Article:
Tigers plan to maintain presence in Venezuela

The Tigers have built one of the strongest organizations of any Major League team in Venezuela, which has become the strength of their international scouting and player development. For now, that’s not going to change in light of recent shifts in U.S.-Venezuelan relations and a report out of Venezuela that the Mariners plan to close their Venezuelan academy.

The Tigers are one of a handful of teams with an academy in Venezuela and a team in the Venezuelan Summer League. The academy has helped them build a talent pipeline that has helped sign and develop such players as Bruce Rondon, Avisail Garcia, Eugenio Suarez, Angel Nesbitt, Dixon Machado and Hernan Perez.

They’ve done so while dealing with the challenges of working in a nation that has a tricky relationship with the United States. That relationship became testier with recent news that Venezuela has tightened visa restrictions on American citizens traveling into the country. A report Thursday from Venezuelan journalist Ignacio Serrano said an Astros scout was turned away at an airport.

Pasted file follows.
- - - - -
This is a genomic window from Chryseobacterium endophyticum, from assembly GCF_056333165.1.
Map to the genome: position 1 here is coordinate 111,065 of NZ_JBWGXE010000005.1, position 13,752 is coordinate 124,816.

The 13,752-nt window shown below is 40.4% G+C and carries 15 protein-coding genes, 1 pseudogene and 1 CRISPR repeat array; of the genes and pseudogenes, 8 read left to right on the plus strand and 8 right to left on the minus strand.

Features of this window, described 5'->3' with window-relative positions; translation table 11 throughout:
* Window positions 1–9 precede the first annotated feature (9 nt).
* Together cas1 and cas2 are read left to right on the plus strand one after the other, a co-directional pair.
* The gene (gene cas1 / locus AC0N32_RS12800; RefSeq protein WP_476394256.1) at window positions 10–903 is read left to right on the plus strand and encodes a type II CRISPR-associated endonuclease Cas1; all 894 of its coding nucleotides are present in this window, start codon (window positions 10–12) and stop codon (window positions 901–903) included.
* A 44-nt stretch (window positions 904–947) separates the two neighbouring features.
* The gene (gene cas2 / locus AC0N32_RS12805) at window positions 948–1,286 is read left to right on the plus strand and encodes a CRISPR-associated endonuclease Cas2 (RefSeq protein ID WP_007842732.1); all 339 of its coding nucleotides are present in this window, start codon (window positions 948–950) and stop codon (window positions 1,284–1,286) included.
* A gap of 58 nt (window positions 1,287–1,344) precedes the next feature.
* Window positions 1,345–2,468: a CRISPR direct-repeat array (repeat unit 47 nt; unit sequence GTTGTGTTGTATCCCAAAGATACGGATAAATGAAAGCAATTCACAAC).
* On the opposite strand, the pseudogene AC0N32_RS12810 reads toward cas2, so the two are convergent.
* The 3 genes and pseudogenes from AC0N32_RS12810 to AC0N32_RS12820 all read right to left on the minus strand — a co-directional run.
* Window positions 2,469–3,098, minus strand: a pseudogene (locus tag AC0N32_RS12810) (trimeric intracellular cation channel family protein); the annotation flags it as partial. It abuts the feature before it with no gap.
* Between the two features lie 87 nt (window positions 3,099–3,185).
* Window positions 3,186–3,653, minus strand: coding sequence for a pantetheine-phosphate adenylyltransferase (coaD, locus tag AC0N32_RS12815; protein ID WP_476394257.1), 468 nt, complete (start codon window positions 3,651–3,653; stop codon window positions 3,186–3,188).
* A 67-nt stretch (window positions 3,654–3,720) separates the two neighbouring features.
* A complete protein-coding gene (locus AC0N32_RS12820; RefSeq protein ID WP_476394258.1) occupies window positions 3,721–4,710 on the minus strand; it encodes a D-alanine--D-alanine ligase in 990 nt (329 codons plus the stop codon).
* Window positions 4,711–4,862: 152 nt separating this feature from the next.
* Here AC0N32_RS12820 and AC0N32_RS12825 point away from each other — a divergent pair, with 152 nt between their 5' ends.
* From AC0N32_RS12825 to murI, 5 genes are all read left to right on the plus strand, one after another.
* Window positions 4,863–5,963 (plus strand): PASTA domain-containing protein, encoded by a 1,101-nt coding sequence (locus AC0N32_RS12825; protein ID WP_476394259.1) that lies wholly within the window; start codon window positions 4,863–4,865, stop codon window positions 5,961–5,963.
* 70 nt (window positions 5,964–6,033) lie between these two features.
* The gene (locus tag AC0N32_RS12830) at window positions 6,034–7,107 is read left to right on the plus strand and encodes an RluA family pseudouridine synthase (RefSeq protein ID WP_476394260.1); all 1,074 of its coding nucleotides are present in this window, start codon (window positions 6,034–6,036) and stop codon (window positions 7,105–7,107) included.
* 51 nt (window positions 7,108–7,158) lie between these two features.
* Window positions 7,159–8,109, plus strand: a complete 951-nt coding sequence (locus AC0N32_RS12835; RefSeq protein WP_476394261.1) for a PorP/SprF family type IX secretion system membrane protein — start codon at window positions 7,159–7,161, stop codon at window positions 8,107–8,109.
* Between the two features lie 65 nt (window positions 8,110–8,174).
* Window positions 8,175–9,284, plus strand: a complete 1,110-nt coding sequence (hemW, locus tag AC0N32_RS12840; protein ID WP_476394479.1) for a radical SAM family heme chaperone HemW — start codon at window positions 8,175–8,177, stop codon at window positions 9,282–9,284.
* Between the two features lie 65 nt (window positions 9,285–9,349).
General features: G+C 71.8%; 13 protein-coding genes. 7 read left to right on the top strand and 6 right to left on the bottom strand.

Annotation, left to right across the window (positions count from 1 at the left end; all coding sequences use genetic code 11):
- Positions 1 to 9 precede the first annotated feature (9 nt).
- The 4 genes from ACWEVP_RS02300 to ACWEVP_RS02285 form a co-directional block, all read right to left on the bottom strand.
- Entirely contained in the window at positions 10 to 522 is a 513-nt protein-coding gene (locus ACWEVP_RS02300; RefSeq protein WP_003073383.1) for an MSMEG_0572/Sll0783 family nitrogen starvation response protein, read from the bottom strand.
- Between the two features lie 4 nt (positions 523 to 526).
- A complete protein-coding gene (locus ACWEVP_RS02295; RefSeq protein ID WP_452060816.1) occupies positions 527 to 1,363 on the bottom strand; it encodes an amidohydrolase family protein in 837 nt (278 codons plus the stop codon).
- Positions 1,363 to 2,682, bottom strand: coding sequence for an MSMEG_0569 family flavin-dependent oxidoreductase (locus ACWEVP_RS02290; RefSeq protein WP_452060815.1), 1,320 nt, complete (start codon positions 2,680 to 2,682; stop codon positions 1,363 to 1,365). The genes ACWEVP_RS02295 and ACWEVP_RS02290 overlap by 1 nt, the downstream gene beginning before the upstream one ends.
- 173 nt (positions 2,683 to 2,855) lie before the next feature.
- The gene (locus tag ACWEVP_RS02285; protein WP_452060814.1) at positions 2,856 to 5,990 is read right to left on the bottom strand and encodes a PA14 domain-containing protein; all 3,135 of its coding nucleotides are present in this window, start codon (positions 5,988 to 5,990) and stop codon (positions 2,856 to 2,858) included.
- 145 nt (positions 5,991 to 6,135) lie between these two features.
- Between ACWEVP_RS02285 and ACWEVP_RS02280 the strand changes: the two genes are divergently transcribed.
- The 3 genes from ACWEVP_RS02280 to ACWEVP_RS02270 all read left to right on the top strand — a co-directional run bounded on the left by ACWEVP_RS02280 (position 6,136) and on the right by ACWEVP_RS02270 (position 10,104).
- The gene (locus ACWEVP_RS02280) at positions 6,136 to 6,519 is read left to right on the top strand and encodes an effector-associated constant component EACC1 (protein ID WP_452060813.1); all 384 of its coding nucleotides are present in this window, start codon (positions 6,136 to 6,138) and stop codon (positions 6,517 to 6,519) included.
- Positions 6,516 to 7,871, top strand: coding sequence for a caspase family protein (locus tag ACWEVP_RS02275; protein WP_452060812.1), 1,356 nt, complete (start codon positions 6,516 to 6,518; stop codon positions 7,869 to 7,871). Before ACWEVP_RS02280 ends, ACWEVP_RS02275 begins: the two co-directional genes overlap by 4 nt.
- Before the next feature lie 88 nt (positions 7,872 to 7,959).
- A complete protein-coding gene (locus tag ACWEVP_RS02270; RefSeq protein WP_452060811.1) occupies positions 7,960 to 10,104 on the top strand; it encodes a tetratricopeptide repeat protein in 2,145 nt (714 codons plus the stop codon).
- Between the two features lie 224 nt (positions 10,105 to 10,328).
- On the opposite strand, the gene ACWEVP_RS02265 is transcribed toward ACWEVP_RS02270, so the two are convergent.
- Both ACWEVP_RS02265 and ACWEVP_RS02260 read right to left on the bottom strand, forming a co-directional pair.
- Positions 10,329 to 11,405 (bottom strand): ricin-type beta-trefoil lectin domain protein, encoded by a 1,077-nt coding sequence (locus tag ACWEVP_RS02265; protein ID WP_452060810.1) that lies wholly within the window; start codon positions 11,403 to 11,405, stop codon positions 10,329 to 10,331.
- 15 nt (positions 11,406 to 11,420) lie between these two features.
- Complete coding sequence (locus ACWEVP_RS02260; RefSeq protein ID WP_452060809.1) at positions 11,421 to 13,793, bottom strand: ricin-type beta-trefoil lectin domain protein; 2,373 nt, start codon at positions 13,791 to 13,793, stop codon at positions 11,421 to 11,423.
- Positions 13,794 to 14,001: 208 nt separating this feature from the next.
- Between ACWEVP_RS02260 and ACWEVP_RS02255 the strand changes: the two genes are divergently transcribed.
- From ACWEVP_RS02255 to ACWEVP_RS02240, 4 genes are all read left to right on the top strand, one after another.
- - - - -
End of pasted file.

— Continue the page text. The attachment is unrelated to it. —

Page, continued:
Tigers international scouting director Tom Moore said they’re monitoring the situation, but that as long as the situation doesn’t deteriorate, they anticipate operating as is, from the academy to their scouting presence.

“You do have to think about other plans in case,” Moore acknowledged. “Obviously we try to be as prepared as we can. But it’s a country that’s very passionate about the game of baseball.”

The Tigers’ Venezuelan staff is unaffected by travel restrictions. Their Latin American operations director, Miguel Garcia, is a Venezuelan citizen who resides in Panama, so he’s able to travel back and forth without the restrictions that Americans now apparently face.

Because the Tigers have a Venezuelan academy and staff, they’ll still be able to scout players regardless. The question will be how many top officials can travel there to be part of the process. Moore said they still anticipate being able to travel to Venezuela; he still plans on making his regular travel there ahead of the international signing period and summer league.

The Mariners supposedly have not commented on the report about their academy, which would leave four teams in Venezuela for one small summer league. Any closing would be a concern for the Tigers as far as being able to have a competitive league for their prospects.


Pingback: On The Prowl (Detroit Tiger News) 3.6.15 « Sons of '84

Seattle allegedly closed the Academy because they were unable to find the staples needed for the players not because of the visas


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